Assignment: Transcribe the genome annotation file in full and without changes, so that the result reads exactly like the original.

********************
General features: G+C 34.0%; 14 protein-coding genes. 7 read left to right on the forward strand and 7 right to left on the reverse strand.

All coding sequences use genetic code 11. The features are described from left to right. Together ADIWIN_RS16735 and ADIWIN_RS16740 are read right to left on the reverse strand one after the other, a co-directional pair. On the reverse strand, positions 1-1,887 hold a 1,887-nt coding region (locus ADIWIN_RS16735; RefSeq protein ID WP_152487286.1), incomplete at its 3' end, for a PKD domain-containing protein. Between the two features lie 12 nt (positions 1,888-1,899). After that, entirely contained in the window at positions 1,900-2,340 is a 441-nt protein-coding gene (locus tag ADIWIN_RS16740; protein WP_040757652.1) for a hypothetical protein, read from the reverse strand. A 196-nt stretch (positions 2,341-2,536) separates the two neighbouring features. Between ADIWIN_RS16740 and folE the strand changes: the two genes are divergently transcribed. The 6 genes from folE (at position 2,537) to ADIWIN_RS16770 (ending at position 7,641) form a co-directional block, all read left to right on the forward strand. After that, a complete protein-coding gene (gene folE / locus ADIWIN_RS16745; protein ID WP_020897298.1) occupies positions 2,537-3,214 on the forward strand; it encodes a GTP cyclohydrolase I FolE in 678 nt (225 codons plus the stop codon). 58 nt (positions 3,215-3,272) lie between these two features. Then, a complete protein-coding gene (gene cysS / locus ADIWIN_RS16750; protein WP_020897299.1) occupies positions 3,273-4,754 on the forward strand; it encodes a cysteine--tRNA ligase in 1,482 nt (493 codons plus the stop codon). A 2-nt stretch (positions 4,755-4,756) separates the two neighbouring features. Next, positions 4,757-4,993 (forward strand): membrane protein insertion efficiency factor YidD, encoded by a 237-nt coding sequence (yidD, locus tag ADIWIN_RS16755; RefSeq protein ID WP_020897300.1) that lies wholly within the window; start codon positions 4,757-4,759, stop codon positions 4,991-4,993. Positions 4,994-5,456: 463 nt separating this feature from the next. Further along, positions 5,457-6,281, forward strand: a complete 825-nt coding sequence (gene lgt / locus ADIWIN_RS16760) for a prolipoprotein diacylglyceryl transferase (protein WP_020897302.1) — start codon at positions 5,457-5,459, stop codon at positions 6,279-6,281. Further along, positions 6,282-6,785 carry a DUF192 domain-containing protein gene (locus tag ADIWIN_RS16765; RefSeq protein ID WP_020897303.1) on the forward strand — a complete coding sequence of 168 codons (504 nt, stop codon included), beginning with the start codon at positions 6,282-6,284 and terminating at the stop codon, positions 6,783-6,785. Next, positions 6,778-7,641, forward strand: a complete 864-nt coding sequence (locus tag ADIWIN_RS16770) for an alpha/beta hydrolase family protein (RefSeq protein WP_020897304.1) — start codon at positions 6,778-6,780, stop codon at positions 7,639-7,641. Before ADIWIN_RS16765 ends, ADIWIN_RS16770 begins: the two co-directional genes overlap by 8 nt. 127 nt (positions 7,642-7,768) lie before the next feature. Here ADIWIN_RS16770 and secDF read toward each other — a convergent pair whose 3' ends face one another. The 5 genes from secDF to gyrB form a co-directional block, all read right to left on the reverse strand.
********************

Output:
General features: G+C 34.0%; 14 protein-coding genes. 7 read left to right on the forward strand and 7 right to left on the reverse strand.

All coding sequences use genetic code 11. The features are described from left to right. Together ADIWIN_RS16735 and ADIWIN_RS16740 are read right to left on the reverse strand one after the other, a co-directional pair. On the reverse strand, positions 1-1,887 hold a 1,887-nt coding region (locus ADIWIN_RS16735; RefSeq protein ID WP_152487286.1), incomplete at its 3' end, for a PKD domain-containing protein. Between the two features lie 12 nt (positions 1,888-1,899). After that, entirely contained in the window at positions 1,900-2,340 is a 441-nt protein-coding gene (locus tag ADIWIN_RS16740; protein WP_040757652.1) for a hypothetical protein, read from the reverse strand. A 196-nt stretch (positions 2,341-2,536) separates the two neighbouring features. Between ADIWIN_RS16740 and folE the strand changes: the two genes are divergently transcribed. The 6 genes from folE (at position 2,537) to ADIWIN_RS16770 (ending at position 7,641) form a co-directional block, all read left to right on the forward strand. After that, a complete protein-coding gene (gene folE / locus ADIWIN_RS16745; protein ID WP_020897298.1) occupies positions 2,537-3,214 on the forward strand; it encodes a GTP cyclohydrolase I FolE in 678 nt (225 codons plus the stop codon). 58 nt (positions 3,215-3,272) lie between these two features. Then, a complete protein-coding gene (gene cysS / locus ADIWIN_RS16750; protein WP_020897299.1) occupies positions 3,273-4,754 on the forward strand; it encodes a cysteine--tRNA ligase in 1,482 nt (493 codons plus the stop codon). A 2-nt stretch (positions 4,755-4,756) separates the two neighbouring features. Next, positions 4,757-4,993 (forward strand): membrane protein insertion efficiency factor YidD, encoded by a 237-nt coding sequence (yidD, locus tag ADIWIN_RS16755; RefSeq protein ID WP_020897300.1) that lies wholly within the window; start codon positions 4,757-4,759, stop codon positions 4,991-4,993. Positions 4,994-5,456: 463 nt separating this feature from the next. Further along, positions 5,457-6,281, forward strand: a complete 825-nt coding sequence (gene lgt / locus ADIWIN_RS16760) for a prolipoprotein diacylglyceryl transferase (protein WP_020897302.1) — start codon at positions 5,457-5,459, stop codon at positions 6,279-6,281. Further along, positions 6,282-6,785 carry a DUF192 domain-containing protein gene (locus tag ADIWIN_RS16765; RefSeq protein ID WP_020897303.1) on the forward strand — a complete coding sequence of 168 codons (504 nt, stop codon included), beginning with the start codon at positions 6,282-6,284 and terminating at the stop codon, positions 6,783-6,785. Next, positions 6,778-7,641, forward strand: a complete 864-nt coding sequence (locus tag ADIWIN_RS16770) for an alpha/beta hydrolase family protein (RefSeq protein WP_020897304.1) — start codon at positions 6,778-6,780, stop codon at positions 7,639-7,641. Before ADIWIN_RS16765 ends, ADIWIN_RS16770 begins: the two co-directional genes overlap by 8 nt. 127 nt (positions 7,642-7,768) lie before the next feature. Here ADIWIN_RS16770 and secDF read toward each other — a convergent pair whose 3' ends face one another. The 5 genes from secDF to gyrB form a co-directional block, all read right to left on the reverse strand.